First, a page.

In vitro Tau aggregation assay in HEK293 cells: PFF-induced Tau aggregation in vitro was performed essentially as described previously [24, 65, 72]. Sonicated Tau seeds were diluted in 100 mM ammonium acetate buffer (pH 7.0) to 10 µM solution and sonicated with 8 pulses/30% amplitude and added to the cells using BioPORTER® (AMS Biotechnology, Milton, UK) according to previously described protocol. To detect Tau aggregation, cells were fixed with 4% paraformaldehyde (PFA) containing 2% sucrose and 1% Triton X-100 for 15 min to remove soluble proteins. After washing with PBS, aggregated Tau-GFP was analyzed microscopically. To detect the effect of Otub1, USP5, and USP9x overexpression or knockdown on Tau aggregation, stably Tau-expressing QBI-293 cells were transfected with plasmid and empty vector or siRNA in 24-well plates. At 24 h after transfection, the growth medium was replaced with OptiMEM, and sonicated Tau seeds (10 μM) were added to BioPORTER® single-use tubes and added to cells. Three days after seeding, Tau-GFP aggregation was measured by microscopy.
In vitro Tau aggregation assay in primary neurons was performed as described previously . Tau seeds (10 nM) were added at DIV3 and DIV6 to primary cortical neuronal cultures (PNC) from P0 heterozygous TauP301S pups. To detect the effect of Otub1 on Tau aggregation in primary neurons, AAV–Otub1 and AAV–GFP infections were carried out at DIV3, Tau seeds (10 nM) were added at DIV6 and DIV9, and cells were fixed at DIV12 with 4% PFA containing 2% sucrose and 1% Triton X-100 for 15 min to remove soluble proteins. After washing with PBS, aggregated Tau-GFP was detected under microscope.
Immunofluorescence microscopy assay
At indicated times after infection, cells were washed by phosphate-buffered saline (PBS) for three times and fixed with 4% paraformaldehyde in PBS for 15 min at room temperature (RT). For stringent extraction to detect aggregated Tau, 1% Triton X-100 (4% PFA, 2% sucrose) was used. Cells were briefly permeabilized in PBS/0.2% Triton X-100, then blocked in blocking solution (PBS containing 10% fetal calf serum and 0.1% Triton X-100). Primary and secondary antibody incubations were performed in blocking solution overnight at 4 °C or 1 h at RT using the indicated antibodies and goat anti-mouse IgG1 or goat anti-rabbit IgG1 secondary antibody coupled to Alexa® 488, Alexa® 568 or Alexa® 647. Cells were visualized using a digital inverted fluorescence microscope (EVOS-xl auto microscope).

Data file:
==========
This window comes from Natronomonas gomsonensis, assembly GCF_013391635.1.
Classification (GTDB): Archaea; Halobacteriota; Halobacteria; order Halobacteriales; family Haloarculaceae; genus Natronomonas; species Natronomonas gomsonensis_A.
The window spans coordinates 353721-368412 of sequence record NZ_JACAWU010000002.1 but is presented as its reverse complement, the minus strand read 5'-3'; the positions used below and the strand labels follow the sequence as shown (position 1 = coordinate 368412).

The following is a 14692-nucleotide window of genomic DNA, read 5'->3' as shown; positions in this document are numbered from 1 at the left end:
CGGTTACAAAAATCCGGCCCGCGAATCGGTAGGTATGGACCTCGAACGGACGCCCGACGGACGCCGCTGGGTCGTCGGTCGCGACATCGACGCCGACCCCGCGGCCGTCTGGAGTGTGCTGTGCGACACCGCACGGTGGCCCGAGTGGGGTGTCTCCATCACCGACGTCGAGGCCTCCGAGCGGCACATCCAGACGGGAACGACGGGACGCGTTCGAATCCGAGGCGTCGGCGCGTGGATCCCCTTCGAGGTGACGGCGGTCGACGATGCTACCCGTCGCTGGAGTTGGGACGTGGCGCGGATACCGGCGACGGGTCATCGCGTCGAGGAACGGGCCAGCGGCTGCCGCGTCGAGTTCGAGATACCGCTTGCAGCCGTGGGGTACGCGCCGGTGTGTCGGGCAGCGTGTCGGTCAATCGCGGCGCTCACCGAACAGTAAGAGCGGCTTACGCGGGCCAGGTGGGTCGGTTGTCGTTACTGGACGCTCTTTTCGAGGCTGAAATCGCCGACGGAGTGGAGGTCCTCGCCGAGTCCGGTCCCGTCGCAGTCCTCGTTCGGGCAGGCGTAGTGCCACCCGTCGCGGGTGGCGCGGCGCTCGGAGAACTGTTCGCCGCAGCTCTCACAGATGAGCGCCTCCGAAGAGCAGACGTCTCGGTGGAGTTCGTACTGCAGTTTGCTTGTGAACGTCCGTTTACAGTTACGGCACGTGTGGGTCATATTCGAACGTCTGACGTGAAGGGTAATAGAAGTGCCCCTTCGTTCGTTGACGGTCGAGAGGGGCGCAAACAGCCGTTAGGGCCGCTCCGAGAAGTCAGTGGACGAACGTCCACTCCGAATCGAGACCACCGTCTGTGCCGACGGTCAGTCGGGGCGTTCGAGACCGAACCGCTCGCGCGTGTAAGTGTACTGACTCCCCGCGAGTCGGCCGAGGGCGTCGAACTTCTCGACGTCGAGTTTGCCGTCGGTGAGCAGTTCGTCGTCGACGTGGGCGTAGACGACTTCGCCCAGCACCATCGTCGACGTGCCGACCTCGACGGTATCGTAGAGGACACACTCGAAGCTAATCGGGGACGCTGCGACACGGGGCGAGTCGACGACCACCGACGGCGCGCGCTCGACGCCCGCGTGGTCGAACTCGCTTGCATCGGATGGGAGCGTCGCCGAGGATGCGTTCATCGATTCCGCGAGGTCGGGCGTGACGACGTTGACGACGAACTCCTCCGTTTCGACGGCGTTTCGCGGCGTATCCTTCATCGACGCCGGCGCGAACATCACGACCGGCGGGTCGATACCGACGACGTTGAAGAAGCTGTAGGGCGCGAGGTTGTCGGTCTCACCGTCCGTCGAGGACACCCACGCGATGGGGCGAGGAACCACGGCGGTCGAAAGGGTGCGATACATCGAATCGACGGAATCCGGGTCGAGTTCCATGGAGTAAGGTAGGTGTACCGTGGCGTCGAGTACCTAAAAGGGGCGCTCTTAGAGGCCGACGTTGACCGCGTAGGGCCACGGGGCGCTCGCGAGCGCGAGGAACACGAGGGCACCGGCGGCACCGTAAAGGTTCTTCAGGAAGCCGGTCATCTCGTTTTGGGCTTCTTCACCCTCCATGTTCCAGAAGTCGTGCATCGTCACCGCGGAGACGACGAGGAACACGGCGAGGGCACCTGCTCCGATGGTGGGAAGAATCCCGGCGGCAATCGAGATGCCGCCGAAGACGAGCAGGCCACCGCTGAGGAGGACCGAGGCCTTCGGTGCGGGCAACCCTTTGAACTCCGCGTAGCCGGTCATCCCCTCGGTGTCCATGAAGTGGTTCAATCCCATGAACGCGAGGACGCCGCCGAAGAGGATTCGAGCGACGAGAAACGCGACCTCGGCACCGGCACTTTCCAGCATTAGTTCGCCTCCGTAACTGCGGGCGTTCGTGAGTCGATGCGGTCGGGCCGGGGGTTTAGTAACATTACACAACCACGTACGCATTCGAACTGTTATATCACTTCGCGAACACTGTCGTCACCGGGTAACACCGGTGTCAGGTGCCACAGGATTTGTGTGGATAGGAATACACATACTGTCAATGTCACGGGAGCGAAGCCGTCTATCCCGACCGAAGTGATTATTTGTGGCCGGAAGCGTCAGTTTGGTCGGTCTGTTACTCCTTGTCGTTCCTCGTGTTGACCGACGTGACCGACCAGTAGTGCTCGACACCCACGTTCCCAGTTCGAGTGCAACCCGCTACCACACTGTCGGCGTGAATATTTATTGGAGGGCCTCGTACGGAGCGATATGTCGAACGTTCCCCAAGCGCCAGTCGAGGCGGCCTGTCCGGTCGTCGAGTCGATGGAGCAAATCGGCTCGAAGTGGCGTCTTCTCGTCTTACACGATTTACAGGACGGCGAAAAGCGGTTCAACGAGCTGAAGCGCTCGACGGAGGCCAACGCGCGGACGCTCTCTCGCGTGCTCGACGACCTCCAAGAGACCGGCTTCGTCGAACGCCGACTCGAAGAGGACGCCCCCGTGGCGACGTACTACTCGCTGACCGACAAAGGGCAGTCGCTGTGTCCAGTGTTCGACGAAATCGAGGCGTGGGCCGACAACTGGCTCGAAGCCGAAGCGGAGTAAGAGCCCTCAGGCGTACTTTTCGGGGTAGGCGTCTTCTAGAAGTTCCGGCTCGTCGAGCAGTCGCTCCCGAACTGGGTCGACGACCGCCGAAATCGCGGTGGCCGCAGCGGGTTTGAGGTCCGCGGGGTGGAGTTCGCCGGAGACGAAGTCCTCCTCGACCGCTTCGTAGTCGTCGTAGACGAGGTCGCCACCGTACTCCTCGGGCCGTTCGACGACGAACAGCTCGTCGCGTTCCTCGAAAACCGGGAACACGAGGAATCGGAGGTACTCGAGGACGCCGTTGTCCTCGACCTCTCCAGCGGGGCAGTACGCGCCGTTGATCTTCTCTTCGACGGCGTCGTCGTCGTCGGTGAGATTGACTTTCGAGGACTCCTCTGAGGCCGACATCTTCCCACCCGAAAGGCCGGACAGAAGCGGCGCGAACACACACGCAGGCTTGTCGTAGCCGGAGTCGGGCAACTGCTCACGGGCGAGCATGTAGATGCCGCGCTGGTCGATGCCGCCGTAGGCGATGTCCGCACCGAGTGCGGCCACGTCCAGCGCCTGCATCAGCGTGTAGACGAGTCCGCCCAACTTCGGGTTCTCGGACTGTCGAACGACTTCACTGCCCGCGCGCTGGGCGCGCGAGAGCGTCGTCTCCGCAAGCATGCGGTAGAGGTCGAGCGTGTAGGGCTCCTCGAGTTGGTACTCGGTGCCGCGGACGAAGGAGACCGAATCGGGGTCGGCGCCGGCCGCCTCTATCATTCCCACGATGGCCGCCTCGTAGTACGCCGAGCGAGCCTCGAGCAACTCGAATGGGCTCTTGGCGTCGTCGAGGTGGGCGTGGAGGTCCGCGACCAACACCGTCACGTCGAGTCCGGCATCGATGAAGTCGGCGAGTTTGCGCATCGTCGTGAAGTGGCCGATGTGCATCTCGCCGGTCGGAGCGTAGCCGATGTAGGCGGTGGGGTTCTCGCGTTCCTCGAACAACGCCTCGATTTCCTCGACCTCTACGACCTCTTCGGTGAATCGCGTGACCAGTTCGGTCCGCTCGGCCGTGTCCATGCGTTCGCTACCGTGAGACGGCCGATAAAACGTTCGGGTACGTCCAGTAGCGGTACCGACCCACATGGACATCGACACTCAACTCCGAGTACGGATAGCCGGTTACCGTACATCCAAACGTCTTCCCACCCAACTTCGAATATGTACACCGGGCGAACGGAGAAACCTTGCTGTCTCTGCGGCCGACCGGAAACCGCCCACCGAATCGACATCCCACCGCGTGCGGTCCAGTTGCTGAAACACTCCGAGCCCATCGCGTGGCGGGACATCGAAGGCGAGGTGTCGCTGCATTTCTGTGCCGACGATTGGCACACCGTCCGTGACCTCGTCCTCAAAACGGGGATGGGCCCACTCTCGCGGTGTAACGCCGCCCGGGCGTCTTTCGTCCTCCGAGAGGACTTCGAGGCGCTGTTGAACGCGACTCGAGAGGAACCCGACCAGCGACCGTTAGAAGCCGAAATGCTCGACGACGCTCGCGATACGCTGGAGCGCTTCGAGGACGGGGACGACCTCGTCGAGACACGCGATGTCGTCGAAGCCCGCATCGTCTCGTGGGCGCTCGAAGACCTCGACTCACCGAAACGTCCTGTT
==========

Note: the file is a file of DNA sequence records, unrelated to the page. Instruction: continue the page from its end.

Tau interactome mapping
Total mouse brain homogenates were used for coimmunoprecipitation in combination with three different polyclonal anti-Tau antibodies and control antibodies that were cross-linked to Sepharose beads. Mass spectrometry procedures were performed essentially as previously reported . A detailed description of the Tau interactome mapping procedure is provided in the Supplemental Experimental Procedures.
Tau interactome mapping identifies Tau-interacting proteins in mouse brain, including Otub1 as a potential Tau modifier
Otub1 increases Tau stability and increases Tau aggregation in a well-characterized cellular Tau aggregation model
Since Otub1 is a deubiquitinase, known to regulate the stability of many crucial proteins in different cellular processes [23, 26, 32, 44, 66], we assessed whether Otub1 affected Tau stability by measuring Tau half-life following addition of the protein synthesis inhibitor cycloheximide (CHX). Knockdown of Otub1 increased Tau turnover, correlating with the decrease in expression of Otub1 obtained by the different siRNAs (Fig. 2c). Taken together, our data indicate that Otub1, a deubiquitinating enzyme, is a novel positive regulator of Tau aggregation and Tau stability in vitro, in a nonneuronal cell line.
Otub1 increases total Tau concentration and Tau phosphorylation in primary neurons
Otub1 enhances Tau oligomerization and Tau-seeded Tau aggregation in primary neurons